Teaching Philosophy


A regular day in the classroom

In one class, students collaborate to solve an MLA formatting escape room; in another, they preview concepts from an upcoming Romantic literature unit by taking a magazine-style personality quiz and using it to make inferences about the Romantic and Rationalist movements.


My teaching philosophy isn’t really about me at all. It’s about them -- my students. My pedagogy is preeminently student-centered, influencing everything from my teaching style to my lesson planning to my selection of course content.

A student-centered classroom requires, first and foremost, that I get to know my students -- their strengths and weaknesses, preferences, and interests. At the heart of my teaching practice is the belief that relationship-building is one of the most significant ways to encourage students to invest in their learning.

Then, my role as the teacher necessarily shifts from that of a traditional stand-and-deliver lecturer (although at times, of course, lecture may still be appropriate) to that of a guide and coach. I seek to minimize the amount of “teacher talk” whenever possible and maximize the amount of student participation. In my classroom, I can often be heard saying some version of, “I need your full and complete attention for 10 minutes for a mini-lesson on addressing counterclaims, and then I’ll set you free to work.” My primary responsibility is to create opportunities for students to directly, meaningfully, and authentically engage with content. Additionally, I strive to always model for my students what such engagement in and enthusiasm for my content area looks like.

What’s more, my student-centered lesson planning takes into account each student's unique skills and learning styles. I am highly aware of the need to differentiate in order to make course content accessible to all learners -- for instance, those with intelligences that are not traditionally valued in the classroom, those who are multilingual or English language learners, and those who have learning disabilities. Such differentiation shapes the ways in which I ask students to engage with content in terms of both accessing instruction and getting assessed on their learning.


Reading and modeling enthusiasm for Macbeth with sophomores

Live Photo credit Danah Hashem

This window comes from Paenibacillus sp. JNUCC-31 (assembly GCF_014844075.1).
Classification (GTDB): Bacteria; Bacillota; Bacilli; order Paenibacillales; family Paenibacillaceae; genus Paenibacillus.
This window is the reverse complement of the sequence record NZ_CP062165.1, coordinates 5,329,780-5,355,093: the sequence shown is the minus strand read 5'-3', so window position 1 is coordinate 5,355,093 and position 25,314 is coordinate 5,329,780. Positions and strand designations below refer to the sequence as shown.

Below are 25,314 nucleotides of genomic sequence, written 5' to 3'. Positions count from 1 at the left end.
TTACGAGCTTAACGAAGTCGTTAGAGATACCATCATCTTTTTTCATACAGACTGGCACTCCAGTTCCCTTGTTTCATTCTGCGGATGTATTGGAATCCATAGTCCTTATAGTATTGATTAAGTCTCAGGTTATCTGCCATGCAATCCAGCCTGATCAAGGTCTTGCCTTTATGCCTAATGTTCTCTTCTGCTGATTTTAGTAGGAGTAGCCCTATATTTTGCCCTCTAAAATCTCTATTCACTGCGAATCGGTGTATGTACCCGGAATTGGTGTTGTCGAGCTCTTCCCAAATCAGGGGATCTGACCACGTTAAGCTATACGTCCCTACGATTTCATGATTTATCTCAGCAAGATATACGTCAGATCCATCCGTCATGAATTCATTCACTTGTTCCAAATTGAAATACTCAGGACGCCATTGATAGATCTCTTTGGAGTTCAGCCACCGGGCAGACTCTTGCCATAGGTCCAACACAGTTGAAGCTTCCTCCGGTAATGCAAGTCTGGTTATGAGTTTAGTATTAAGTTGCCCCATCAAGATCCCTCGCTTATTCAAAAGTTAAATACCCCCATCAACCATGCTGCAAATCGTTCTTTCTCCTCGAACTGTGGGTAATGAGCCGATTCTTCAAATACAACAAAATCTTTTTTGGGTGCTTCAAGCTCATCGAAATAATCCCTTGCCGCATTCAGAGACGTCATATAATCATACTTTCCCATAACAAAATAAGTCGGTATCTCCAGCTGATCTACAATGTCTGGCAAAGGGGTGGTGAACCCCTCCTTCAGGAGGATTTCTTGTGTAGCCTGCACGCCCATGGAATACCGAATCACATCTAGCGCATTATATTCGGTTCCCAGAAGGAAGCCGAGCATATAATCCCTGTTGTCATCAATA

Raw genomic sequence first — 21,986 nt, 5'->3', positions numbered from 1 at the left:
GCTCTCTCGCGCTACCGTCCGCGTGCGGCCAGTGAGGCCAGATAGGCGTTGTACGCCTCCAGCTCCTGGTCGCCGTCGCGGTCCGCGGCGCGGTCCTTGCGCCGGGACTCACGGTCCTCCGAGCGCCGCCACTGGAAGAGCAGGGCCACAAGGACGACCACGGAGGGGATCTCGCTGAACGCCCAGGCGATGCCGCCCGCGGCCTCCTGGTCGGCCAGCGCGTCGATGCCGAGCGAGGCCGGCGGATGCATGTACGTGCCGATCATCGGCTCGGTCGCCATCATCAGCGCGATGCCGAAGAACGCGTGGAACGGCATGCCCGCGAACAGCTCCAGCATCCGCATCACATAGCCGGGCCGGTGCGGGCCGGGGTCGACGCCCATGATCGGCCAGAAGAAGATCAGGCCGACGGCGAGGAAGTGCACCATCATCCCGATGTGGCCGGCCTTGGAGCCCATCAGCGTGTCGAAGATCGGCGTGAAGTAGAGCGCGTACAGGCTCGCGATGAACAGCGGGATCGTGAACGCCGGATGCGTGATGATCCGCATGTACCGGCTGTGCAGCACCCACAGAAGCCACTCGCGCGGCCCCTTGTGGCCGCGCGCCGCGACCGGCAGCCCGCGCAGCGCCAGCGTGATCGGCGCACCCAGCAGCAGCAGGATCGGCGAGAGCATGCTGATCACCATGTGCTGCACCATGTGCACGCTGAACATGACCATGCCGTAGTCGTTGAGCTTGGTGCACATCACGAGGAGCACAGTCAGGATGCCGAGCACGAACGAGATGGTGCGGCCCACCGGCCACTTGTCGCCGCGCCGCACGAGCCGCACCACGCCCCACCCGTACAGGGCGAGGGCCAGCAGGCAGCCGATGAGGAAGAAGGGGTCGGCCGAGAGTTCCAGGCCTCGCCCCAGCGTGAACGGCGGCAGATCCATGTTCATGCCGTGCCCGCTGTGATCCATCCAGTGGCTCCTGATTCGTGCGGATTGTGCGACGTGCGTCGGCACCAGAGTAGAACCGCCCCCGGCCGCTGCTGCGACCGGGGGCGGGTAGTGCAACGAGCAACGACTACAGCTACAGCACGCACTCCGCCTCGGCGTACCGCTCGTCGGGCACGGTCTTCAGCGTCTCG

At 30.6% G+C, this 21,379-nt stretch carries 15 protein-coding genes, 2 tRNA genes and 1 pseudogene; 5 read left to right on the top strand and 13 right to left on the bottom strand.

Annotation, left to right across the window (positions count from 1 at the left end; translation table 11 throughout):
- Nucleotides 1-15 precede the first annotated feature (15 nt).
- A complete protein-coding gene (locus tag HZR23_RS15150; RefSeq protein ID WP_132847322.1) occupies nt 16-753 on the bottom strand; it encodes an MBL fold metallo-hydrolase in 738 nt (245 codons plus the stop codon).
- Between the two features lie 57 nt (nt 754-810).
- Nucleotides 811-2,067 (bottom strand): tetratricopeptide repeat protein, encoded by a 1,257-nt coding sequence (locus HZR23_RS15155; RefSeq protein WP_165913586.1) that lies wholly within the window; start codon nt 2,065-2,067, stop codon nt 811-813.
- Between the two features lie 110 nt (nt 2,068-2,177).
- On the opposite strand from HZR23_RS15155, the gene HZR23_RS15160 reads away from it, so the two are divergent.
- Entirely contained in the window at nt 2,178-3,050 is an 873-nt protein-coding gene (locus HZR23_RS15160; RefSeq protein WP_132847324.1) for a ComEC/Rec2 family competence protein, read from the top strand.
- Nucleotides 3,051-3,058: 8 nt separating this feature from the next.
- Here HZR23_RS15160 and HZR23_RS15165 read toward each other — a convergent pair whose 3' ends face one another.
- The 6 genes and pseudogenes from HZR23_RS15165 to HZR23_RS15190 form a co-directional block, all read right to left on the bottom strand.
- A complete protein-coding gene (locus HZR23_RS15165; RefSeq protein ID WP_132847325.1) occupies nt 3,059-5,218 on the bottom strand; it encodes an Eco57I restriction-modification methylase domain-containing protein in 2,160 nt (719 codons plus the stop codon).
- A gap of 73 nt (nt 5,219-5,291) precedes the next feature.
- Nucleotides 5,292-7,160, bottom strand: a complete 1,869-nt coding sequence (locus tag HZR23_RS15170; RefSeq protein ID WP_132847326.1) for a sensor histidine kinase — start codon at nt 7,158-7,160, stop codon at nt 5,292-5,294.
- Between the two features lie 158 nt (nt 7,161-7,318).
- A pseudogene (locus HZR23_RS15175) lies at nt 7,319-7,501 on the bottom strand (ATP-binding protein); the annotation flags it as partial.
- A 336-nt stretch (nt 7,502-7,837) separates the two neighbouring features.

Using a chalk talk about journalism as a warm-up before reading nellie Bly’s exposé “Ten Days in a Mad-House”

Using a chalk talk about journalism as a warm-up before reading nellie Bly’s exposé “Ten Days in a Mad-House”

Finally, a student-centered classroom means honoring my students’ backgrounds and interests in my selection of course content. I want to share with my students with a curriculum that is as diverse as they are -- for example, one that introduces them to both classic, canonical texts and texts by individuals whose voices have historically been marginalized, such as women and people of color.

To critics, this kind of approach might sound “mushy,” but it does not preclude rigor, however. In fact, in a student-centered classroom, I can set high expectations for each student according to their individual capacity, always pushing them further than they thought they were capable of. One of my favorite aspects of the job, for example, is conducting individual conferences with students on their writing, discussing the impact of different stylistic choices and offering suggestions.

In The Literature Workshop: Teaching Texts and Their Readers, Sheridan Blau reflects on what he sees as the “fundamental paradox of teaching” -- that in the act of teaching, teachers engage in precisely the kind of meaning-making that they should ask of their students (3). He concludes that his job is, more than anything else, about “find[ing] ways to switch roles with them” (2). So I echo Blau in my belief that this isn’t really a philosophy of teaching at all. It’s a philosophy of learning.

Sample Teaching Materials

Grade 10, Literature Unit on Romantic Poetry

Introductory activity: Are You a Romantic or a Rationalist? magazine-style personality quiz

Introductory activity: Getting to Know the Romantic Poets webquest

Grade 10, Literature Unit on Frankenstein

Citing textual evidence to support analysis: Frankenstein Ch. 7-8 stations

Supporting a claim with evidence: Frankenstein Ch. 5-12 speed debating

Grade 11, Literature Unit on The Catcher in the Rye & Psychological Criticism

Notes: Psychological Criticism & Trauma Theory

Applying literary theory to text: Trauma theory — Holden vs. Salinger graphic organizer